Please select your home edition
Edition
Southern Spars

Atlantic Cup 2012 report

by David Schmidt, Sail-World USA Editor on 11 May 2012
0003 - Class 40, Atlantic Cup - 17 May 2011 George Bekris http://www.georgebekris.com/
The Atlantic Cup 2012 starts Friday in Charleston, South Carolina and will take a fifteen-strong fleet of Class 40 raceboats—raced double-handed—around Cape Hatteras and up the eastern seaboard to New York City. There, the fleet will enjoy a fun day of Pro-Am racing before another offshore leg, this one to Newport, Rhode Island. A final weekend of fully crewed, around-the-cans racing in Newport (May 26 and 27) serves as the event’s grand finale, and will draw crowds of onlookers.

While the casual observer will notice 15 identical-looking raceboats, the astute sailor will recognize international teams and many big names within Class 40 racing. Why? Because the 2012 Class 40 schedule involved the Solidaire du Chocolat, which took the fleet from France to Mexico, and this summer, the Transat Quebec-St. Malo race will bring the Class 40s home. In the interim, many teams are using the Atlantic Cup 2012 to tune up, and to deliver their boats to Quebec. By doing so, these sailors have provided the Atlantic Cup 2012 with some serious gravity and plenty of global attention.


'For me, it's really cool to see my friends from the U.S. getting a taste of what it's like to hang out with the pros from France, and it’s very awesome to see the pros from France realize that the American group is worth talking to,' said American co-skipper Emma Creighton, who was the third American female to have completed the Mini Transat, which she tackled in 2011. 'I am really looking forward to sailing with Rob (Windsor; USA), and to experiencing a full-on double-handed event, without having to use my passport. And I’m ready to get offshore and to hopefully getting the big gear up!'

Other skippers agree. 'The atmosphere [here] on Wednesday night at the skipper’s welcome party and in general between the skippers has been excellent,' reported American co-skipper American Jesse Naimark-Rowse. 'Everyone is extremely excited about the size of this event and the fact that it's taking place in the United States—even the French! With school children visiting the boats, the media team interviewing everyone and the sailors finishing all their last-minute preparations, the energy level on the dock is high and I personally can't wait for the start!'


As for the draw, each sailor has his/her own reason, but many go something kind of like this: 'I like the long distance, then sprint, then [to] change it all up, [to] take everything off the boat and [to] switch to inshore-racing mode on this hot#$%^ offshore racing boat—I dig the complexity of that,' said Windsor, Creighton’s co-skipper.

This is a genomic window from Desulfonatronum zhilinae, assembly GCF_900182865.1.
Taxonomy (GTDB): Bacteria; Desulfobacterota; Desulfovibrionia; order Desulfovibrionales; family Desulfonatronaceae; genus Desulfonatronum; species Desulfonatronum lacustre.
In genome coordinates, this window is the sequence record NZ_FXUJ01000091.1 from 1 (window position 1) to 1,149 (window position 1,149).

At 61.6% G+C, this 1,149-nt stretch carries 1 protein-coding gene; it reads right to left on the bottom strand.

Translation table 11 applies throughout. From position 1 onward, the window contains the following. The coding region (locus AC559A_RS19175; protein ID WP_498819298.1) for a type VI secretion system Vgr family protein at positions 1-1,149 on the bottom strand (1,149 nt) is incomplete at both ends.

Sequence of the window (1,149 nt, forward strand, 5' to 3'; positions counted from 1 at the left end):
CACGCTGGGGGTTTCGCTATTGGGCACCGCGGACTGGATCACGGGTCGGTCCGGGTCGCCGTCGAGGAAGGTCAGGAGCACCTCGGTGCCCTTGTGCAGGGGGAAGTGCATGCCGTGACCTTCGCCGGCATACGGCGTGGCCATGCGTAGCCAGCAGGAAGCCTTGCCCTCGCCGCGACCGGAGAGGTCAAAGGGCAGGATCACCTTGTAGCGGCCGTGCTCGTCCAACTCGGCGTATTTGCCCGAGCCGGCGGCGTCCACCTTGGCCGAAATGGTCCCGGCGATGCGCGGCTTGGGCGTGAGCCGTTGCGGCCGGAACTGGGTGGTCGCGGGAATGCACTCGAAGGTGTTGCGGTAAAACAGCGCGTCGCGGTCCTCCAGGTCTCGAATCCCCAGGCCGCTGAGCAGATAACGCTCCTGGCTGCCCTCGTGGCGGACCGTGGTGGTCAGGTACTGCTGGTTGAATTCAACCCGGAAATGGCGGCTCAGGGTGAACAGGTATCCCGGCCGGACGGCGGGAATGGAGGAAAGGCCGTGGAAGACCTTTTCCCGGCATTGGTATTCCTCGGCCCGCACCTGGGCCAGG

As for technical challenges, the skippers point to Cape Hatteras and the various currents as Leg One’s business district. 'From what it looks like right now, I'd say the current [will be the biggest challenge],' reports American Ben Poucher. 'From having the experience of getting out of Charleston, going around Hatteras and getting into New York a few times before this race, I know that all of these pieces can be very challenging. As far as Leg Two, again localized current, in addition to sea breezes, and the islands, will be the challenge.'

The fact that this is a golden opportunity for American shorthanded sailing to show the world that this doesn’t have to be a French-dominated sport isn’t lost on the skippers. 'In my mind this event is the future of Grand Prix-level shorthanded racing in the States,' said Naimark-Rowse. 'The event organizers are doing a remarkable job with all aspects of the event. I hope to see it grow and not just make this type of sailing more popular to sailors but more popular amongst the general public.'

Ask ten people any question and you’ll get ten answers, but Timmy Fetsch, Poucher’s co-skipper, summed it up why this event is so cool in the most poetic terms of those queried: 'We've never had a home game before!'

Game on!

Stay tuned to the website and the newsletter for updates, as they become known.

Zhik Yachting 660x82Ancasta Ker 33 660x82Mackay Boats

Related Articles

A Q&A with Dick Neville, Quantum Key West Race Week’s RC chairman
I caught up with Dick Neville, Race Committee chair for the Quantum Key West Race Week, to learn more about the event. For the past 30 years, international sailors have gathered in Key West, Florida, each January for Key West Race Week, a regatta that has achieved legendary status due to its calendar dates, its location, and the impressive level of competition and racecourse management that this storied event offers. I caught up with Dick Neville, Race Committee chair for this year’s Quantum KWRW, to learn more.